The leadership training will take place from 9:30 a.m. to 4:30 p.m. Friday at the UTC Sim Center on 701 East M.L. King Blvd. For more information contact D. A. Ward at 423-463-0386.
Public housing residents who persuaded the Chattanooga Housing Authority to pay for leadership training are modeling the behavior they want their neighbors to display, supporters say.
Residents cited U.S. Department of Housing and Urban Development guidelines to encourage CHA to pay for the training with Racquel Williams, founder of One Million Moms Off Welfare by 2025 and the chairwoman of the Housing Authority of the County of Wake in North Carolina.
The housing authority is paying $2,900 for the 30 people who have registered. The training takes place Friday.
"There has never been training ever given locally on this scale. This is groundbreaking and historic," said Daughn-Alan Ward, a public housing resident and founder of the nonprofit Our C.A.R.E.S. Inc., which advocates for public housing and low-income residents.
Residents want more say-so in activities, in what happens to them when public housing sites are torn down, and they want control over funds generated from laundry and vending machines. Ward said he attended training out of town where he heard public housing resident councils from across the country discuss how they used funding from the vending machines to improve residents' quality of life.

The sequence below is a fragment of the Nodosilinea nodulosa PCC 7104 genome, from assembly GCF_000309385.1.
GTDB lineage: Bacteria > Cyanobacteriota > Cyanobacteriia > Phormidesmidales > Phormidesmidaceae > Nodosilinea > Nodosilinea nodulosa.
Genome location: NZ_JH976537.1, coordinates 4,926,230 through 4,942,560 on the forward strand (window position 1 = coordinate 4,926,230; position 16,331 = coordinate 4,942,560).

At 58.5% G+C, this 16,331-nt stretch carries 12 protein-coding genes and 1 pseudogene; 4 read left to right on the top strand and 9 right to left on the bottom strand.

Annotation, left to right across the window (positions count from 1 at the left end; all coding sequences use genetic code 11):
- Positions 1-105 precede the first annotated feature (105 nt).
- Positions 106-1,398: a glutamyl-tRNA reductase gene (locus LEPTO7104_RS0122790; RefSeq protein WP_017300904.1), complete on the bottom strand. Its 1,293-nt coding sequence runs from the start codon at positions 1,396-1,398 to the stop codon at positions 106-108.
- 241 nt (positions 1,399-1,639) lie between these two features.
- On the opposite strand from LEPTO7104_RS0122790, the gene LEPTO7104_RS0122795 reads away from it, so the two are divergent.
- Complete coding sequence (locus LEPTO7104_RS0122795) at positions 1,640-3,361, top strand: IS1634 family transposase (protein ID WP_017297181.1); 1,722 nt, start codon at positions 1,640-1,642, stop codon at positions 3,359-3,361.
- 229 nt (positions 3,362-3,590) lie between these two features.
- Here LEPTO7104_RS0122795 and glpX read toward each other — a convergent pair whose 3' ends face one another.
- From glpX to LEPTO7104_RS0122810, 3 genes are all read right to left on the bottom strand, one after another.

Ward said he hopes the training scheduled this week will help get the ball rolling for future leadership opportunities.
CHA Executive Director Betsy McCright said the housing authority has provided other training opportunities for residents.
The residents will receive training just before three public housing sites hosts their resident council elections next week. It also comes as residents from Chattanooga's two largest public housing sites, East Lake Courts and College Hill Courts, face the possibility of relocation within the next seven years, according to public housing officials. The CHA has said it doesn't have money to keep up the sites comprising more than 900 households.
Williams' day-long training session is called RADAR - Realistic Approaches to Developing Active Residents - Regional Bootcamp.
Williams, a former public housing resident who earned a master's degree in public administration, will explain the powers vested in resident councils by federal law and go over the council officers' roles and responsibilities. She also will show residents how to manage budgets and explain allowable and unallowable activities allocated through TPA (tenant participation activities) funds.
McCright said resident services director Carol Johnson, other CHA staff, and CHA board member Edna Varner plan to attend.
HUD encourages partnerships between public housing residents and housing authorities for training and leadership. The training is not a requirement, but it is an eligible expense under tenant participation funding, spokesman Joseph Phillips said.
Phillips said HUD encourages housing authorities such as the Chattanooga Housing Authority and residents to work together.
"Resident leadership training allows residents to network with other public housing residents and housing authority staff members to build new relationships and gain powerful insights on ways to improve their neighborhood," he said.
Contact staff writer Yolanda Putman at firstname.lastname@example.org or 757-6431.